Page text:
My mother did not keep her hope or love for me secret as Oliver Holmes suggests, but its enduring power always encourages and motivates me. She was the force of nature Maya Angelou suggests, and I might rightly be described as the diffused form of her willpower and determination. She did much in her guidance and likely genetics to inspire my approach to my life and it has led to so many of the most rewarding results for me. In my first three Boston Marathons — from the first very successful 2015, to the medically compromised endurance event of 2016 and even the plans going awry challenges of 2017 — Mom was proud and spent the day hoping for any/every update.

In this, my first Boston Marathon since her death, I will be dedicating my every effort to my mom. There won’t be a phone call before or after for encouragement or celebration, but every mile will still be graced with her love and support. I will touch my hand to my heart and lift my arm in celebration throughout to honor her and draw strength from all the gifts of love, courage and determination she gave to me.

  • Bib #: 23600
  • Wave 3, Corral 8
  • Approximate start time: 11:14 a.m.
  • Estimated pace: 8:45 minutes/mile

Jose Acevedo will once again be my guide. We’ve shared so many experiences together it will be right to have him for this (hopefully!) healthy Boston Marathon together. We’ve won a National Marathon Championship together in 2014 (pictured at left), endured through Boston 2016 despite knowing the neurology challenges would be excessive, and most recently we made a bid at running California for the National Marathon Championship despite knowing my dislocated ankle was going to make it unlikely.

Randy and Jose running at the California International Marathon in 2014.

Randy and Jose running at the California International Marathon in 2014.

This time we hope for just savoring the celebration of a Boston Experience healthy, happy, and prepared. As with any such event, all the planning and preparation is vital but the teamwork, friendship and ultimately execution on Marathon Monday is what will define the day.

There is such a community aspect which sets this particular experience apart. It will be on display throughout from Team with a Vision, Mass Association for the Blind and Visually Impaired celebrates 25 years of supporting VI athletes as well as a community of those who benefit from their services all year round. It has been on display from the many training miles supported by guides and friends who make running possible for someone like myself where just stepping out and running on my own isn’t a viable option.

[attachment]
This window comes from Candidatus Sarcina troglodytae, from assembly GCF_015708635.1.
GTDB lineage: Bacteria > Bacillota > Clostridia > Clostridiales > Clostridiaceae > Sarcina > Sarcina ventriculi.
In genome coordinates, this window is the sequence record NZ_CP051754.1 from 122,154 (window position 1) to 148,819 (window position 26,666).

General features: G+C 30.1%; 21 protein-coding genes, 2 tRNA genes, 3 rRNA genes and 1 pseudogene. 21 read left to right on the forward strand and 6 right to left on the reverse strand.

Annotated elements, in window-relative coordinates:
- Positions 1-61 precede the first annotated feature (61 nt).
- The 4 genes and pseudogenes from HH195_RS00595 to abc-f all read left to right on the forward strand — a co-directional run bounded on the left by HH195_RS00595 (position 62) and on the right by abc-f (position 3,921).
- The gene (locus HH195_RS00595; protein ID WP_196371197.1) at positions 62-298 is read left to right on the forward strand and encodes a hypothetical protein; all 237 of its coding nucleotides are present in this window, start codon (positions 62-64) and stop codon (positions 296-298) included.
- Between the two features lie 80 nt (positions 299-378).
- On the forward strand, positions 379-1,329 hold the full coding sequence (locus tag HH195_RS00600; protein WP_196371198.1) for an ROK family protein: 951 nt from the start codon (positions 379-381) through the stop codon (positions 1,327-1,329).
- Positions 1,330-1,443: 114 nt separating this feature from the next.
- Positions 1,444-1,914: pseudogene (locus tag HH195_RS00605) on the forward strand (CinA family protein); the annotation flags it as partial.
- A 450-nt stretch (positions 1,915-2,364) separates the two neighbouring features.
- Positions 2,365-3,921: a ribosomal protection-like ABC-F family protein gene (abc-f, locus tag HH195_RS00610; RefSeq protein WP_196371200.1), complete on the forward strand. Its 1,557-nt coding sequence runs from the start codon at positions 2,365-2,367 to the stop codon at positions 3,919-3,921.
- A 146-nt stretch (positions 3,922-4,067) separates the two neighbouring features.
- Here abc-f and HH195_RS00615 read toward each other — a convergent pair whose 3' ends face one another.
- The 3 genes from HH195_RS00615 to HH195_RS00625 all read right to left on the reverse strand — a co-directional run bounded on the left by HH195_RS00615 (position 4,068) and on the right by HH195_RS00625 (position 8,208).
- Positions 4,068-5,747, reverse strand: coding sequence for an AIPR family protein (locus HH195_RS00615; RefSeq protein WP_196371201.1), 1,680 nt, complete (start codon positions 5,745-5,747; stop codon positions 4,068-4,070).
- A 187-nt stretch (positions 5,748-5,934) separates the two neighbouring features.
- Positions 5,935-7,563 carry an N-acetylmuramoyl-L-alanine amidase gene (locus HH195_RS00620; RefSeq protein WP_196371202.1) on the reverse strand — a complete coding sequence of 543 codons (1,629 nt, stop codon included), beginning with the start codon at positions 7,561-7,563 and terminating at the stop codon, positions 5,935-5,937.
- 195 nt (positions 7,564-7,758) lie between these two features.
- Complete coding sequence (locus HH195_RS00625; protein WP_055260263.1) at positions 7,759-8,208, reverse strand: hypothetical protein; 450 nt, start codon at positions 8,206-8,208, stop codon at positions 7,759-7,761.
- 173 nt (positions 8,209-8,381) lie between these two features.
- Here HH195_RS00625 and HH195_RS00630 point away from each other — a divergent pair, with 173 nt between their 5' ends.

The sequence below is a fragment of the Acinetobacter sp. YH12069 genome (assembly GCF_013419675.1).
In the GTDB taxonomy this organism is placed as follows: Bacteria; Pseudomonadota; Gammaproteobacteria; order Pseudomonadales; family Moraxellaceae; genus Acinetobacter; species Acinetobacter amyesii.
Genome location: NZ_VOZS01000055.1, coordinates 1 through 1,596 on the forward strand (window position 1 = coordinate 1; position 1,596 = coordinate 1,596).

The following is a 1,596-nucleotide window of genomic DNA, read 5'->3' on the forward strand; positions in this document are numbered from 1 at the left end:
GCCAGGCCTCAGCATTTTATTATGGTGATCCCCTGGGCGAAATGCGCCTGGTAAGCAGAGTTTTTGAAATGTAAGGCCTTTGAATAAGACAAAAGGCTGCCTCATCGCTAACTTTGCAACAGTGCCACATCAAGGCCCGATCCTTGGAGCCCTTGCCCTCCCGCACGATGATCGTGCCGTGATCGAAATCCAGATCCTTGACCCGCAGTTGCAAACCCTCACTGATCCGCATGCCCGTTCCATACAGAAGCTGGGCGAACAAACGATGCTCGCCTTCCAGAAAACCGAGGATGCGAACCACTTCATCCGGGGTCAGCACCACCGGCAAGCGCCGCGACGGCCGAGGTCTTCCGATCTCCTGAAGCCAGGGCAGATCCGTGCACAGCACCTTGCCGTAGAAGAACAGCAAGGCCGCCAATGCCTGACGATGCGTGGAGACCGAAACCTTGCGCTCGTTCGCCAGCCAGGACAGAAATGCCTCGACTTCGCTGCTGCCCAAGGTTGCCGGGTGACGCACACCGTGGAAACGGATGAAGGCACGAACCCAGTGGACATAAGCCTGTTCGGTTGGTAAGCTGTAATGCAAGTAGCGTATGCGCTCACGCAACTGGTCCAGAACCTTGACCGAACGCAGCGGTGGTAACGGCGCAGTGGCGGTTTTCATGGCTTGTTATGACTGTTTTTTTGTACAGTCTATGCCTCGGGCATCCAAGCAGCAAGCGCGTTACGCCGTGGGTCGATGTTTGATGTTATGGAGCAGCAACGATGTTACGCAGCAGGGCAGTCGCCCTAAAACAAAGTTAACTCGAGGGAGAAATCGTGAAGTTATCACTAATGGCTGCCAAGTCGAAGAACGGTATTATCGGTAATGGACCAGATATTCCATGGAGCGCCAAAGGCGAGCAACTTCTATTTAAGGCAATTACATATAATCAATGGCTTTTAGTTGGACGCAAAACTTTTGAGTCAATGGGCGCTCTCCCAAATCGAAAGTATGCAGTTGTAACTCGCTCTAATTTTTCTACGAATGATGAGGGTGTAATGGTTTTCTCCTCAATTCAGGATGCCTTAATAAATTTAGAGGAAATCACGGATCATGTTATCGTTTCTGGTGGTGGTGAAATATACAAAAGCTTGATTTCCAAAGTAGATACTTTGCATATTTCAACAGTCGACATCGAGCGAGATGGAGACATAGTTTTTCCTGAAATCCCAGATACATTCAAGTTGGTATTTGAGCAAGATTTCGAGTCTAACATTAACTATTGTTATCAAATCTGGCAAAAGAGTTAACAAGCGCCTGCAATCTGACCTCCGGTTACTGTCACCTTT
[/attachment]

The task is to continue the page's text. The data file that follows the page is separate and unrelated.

Thank you especially to Rodney Andre for logging so many miles together, sharing his insights on life, running and the humor in every moment to keep life fun. Thank you to Greg Hallerman who continues to provide coaching and strategy despite being deprived of the joy of running for too many months himself. The Gate City Striders are the running club of Nashua and the are also my supportive, patient and encouraging friends as well who constantly find ways to help me create or meet new running goals.

Thank you to the 2020 Vision Quest team who understand the various events of my life are a part of our awareness mission but yet takes a toll on the teamwork at times. Most of all, thank you to both Tracy and Autumn who often have to put up with a little extra for my training and running goals. Autumn takes it begrudgingly as long as I supplement it with extra walks and play for her. Tracy goes out of her way to give the encouragement, support and even at times restraint when I’m over reaching for my schedule or medical best interest.

It takes a community before we ever line up and then somehow a community shows up and helps us get through the hardest of the miles along the way and celebrations at the end. It is no wonder that a marathon is often a metaphor for life. It’s an endurance event some of us can do alone but how much better an experience when we work together for all aspects so that at the end we are celebrating the wonderful human accomplishment of challenging ourselves to give our best. I will certainly strive to give my best and in doing so hopefully honor my dearly loved mother who I know always gave her best for me. In the marathon of her 88 years on this earth she stumbled and struggled at times as do we all. When she crossed the finish I know without question she holds a well earned first place in my heart.

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31 Mar 18

By Randy Pierce

“Achieve a vision beyond your sight!”

– Randy Pierce at the founding of 2020 Vision Quest in 2009

Many Guide Dogs for the Blind working teams and dogs in training, highlighting their robust community. Their logo is also visible.